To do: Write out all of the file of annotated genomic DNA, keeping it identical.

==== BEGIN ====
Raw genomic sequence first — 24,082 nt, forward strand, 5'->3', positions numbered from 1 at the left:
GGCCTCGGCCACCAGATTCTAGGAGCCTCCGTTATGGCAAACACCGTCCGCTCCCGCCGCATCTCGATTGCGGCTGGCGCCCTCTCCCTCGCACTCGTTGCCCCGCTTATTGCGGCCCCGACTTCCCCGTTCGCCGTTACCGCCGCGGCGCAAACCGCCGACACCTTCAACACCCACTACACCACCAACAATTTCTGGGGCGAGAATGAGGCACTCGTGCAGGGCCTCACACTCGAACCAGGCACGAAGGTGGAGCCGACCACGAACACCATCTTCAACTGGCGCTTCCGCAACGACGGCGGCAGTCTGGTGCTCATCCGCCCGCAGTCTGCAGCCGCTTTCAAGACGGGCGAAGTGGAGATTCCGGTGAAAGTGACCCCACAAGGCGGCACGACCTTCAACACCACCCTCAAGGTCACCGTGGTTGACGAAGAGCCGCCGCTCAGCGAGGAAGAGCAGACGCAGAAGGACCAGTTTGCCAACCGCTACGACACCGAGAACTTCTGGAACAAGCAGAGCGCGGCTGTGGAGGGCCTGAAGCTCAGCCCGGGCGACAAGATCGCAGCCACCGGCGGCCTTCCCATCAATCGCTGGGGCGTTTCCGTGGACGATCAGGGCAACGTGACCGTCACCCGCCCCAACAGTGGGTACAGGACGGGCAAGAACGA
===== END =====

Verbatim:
Raw genomic sequence first — 24,082 nt, forward strand, 5'->3', positions numbered from 1 at the left:
GGCCTCGGCCACCAGATTCTAGGAGCCTCCGTTATGGCAAACACCGTCCGCTCCCGCCGCATCTCGATTGCGGCTGGCGCCCTCTCCCTCGCACTCGTTGCCCCGCTTATTGCGGCCCCGACTTCCCCGTTCGCCGTTACCGCCGCGGCGCAAACCGCCGACACCTTCAACACCCACTACACCACCAACAATTTCTGGGGCGAGAATGAGGCACTCGTGCAGGGCCTCACACTCGAACCAGGCACGAAGGTGGAGCCGACCACGAACACCATCTTCAACTGGCGCTTCCGCAACGACGGCGGCAGTCTGGTGCTCATCCGCCCGCAGTCTGCAGCCGCTTTCAAGACGGGCGAAGTGGAGATTCCGGTGAAAGTGACCCCACAAGGCGGCACGACCTTCAACACCACCCTCAAGGTCACCGTGGTTGACGAAGAGCCGCCGCTCAGCGAGGAAGAGCAGACGCAGAAGGACCAGTTTGCCAACCGCTACGACACCGAGAACTTCTGGAACAAGCAGAGCGCGGCTGTGGAGGGCCTGAAGCTCAGCCCGGGCGACAAGATCGCAGCCACCGGCGGCCTTCCCATCAATCGCTGGGGCGTTTCCGTGGACGATCAGGGCAACGTGACCGTCACCCGCCCCAACAGTGGGTACAGGACGGGCAAGAACGA